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My generation, which came of age in the 1980s and 1990s, was inducted into the idolatry of love through romantic movies and love songs. The film The Princess Bride captured the vibe. It’s a sarcastic fairy tale, but it’s a fairy tale. Picture two blond and beautiful individuals, detached from all family and meaningful relations, alone in the world, beset by misfortune, yet trading ironic quips and saving themselves by the power of “true love.”
Or maybe you saw the teen-bop romance movie Say Anything. If so, you remember the magical moment when the lead character holds a boom box above his head, arms outstretched, outside the second-story bedroom of the girl he loves—a Gen-X version of a damsel in distress needing rescue by her knight. She’s restless in her room, imprisoned by an angry father. The music reverberates upward as the singer proclaims himself “complete in your eyes” in a way he could not be through “a thousand churches” and “fruitless searches.” The hero’s message couldn’t be clearer: Our salvation isn’t in the church. It’s in each other. We “complete” each other.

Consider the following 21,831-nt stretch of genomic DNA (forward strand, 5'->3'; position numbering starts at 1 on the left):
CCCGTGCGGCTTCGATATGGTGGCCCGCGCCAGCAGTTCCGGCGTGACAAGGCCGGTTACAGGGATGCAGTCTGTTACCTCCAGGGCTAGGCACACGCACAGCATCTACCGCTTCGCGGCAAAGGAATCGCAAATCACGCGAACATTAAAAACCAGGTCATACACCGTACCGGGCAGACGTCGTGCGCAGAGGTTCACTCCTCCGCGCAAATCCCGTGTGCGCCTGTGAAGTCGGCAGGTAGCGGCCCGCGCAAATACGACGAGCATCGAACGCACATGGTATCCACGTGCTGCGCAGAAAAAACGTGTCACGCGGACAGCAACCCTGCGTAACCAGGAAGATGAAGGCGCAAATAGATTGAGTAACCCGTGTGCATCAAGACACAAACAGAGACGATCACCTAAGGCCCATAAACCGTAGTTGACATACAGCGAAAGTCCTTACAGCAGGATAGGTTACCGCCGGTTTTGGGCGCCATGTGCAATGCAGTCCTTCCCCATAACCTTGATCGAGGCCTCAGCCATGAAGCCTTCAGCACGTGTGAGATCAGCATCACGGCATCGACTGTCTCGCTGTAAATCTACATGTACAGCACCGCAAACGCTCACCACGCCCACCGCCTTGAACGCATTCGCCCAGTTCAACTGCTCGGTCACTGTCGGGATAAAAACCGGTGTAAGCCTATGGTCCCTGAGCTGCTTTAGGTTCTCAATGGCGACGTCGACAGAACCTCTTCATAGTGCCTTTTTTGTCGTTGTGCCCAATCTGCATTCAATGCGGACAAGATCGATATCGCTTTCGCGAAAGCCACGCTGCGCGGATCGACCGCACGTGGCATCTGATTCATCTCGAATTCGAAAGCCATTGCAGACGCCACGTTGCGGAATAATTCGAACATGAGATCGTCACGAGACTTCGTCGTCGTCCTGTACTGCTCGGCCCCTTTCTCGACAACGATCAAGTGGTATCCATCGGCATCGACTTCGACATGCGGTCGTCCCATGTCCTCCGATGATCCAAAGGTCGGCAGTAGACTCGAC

References - Generation—millennial - Xers - Boomers - Way
Though these pop-culture references are dated, you can pick your generation—millennial, Xers, boomers, all the way back to the generation of The Scarlet Letter and before that—and each has its version of the same story. It’s the story of individualism and individualist conceptions of love.
Love stories have existed for millennia. Yet, in the 18th, 19th, and 20th centuries, a new conception of romantic love began to arise amid a flurry of poetry and novels. Romanticism offered a vision of love decidedly set against the structures, hierarchies, and traditions of the past. According to this view, romantic love involves not just sexual attraction. It involves finding someone who “completes me” (Giddens, 44–45). It starts with looking inside myself: “Never mind...
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